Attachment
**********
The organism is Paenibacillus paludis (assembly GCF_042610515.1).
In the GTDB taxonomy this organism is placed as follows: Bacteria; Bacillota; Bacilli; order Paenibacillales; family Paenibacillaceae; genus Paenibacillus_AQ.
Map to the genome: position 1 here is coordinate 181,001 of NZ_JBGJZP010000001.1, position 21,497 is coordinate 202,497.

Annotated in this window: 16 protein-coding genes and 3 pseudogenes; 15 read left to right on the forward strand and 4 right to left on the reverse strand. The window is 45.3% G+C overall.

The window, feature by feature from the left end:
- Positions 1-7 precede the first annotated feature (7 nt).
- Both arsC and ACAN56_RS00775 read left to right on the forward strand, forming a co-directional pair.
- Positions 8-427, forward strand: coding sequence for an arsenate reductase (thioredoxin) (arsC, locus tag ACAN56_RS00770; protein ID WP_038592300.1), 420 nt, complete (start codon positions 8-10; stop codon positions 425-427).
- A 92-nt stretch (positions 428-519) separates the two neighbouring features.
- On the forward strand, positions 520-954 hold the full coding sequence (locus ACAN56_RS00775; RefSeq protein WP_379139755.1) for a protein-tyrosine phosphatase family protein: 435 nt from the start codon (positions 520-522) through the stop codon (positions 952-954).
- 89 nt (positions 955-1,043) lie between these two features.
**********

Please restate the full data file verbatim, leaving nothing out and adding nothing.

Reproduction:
The organism is Paenibacillus paludis (assembly GCF_042610515.1).
In the GTDB taxonomy this organism is placed as follows: Bacteria; Bacillota; Bacilli; order Paenibacillales; family Paenibacillaceae; genus Paenibacillus_AQ.
Map to the genome: position 1 here is coordinate 181,001 of NZ_JBGJZP010000001.1, position 21,497 is coordinate 202,497.

Annotated in this window: 16 protein-coding genes and 3 pseudogenes; 15 read left to right on the forward strand and 4 right to left on the reverse strand. The window is 45.3% G+C overall.

The window, feature by feature from the left end:
- Positions 1-7 precede the first annotated feature (7 nt).
- Both arsC and ACAN56_RS00775 read left to right on the forward strand, forming a co-directional pair.
- Positions 8-427, forward strand: coding sequence for an arsenate reductase (thioredoxin) (arsC, locus tag ACAN56_RS00770; protein ID WP_038592300.1), 420 nt, complete (start codon positions 8-10; stop codon positions 425-427).
- A 92-nt stretch (positions 428-519) separates the two neighbouring features.
- On the forward strand, positions 520-954 hold the full coding sequence (locus ACAN56_RS00775; RefSeq protein WP_379139755.1) for a protein-tyrosine phosphatase family protein: 435 nt from the start codon (positions 520-522) through the stop codon (positions 952-954).
- 89 nt (positions 955-1,043) lie between these two features.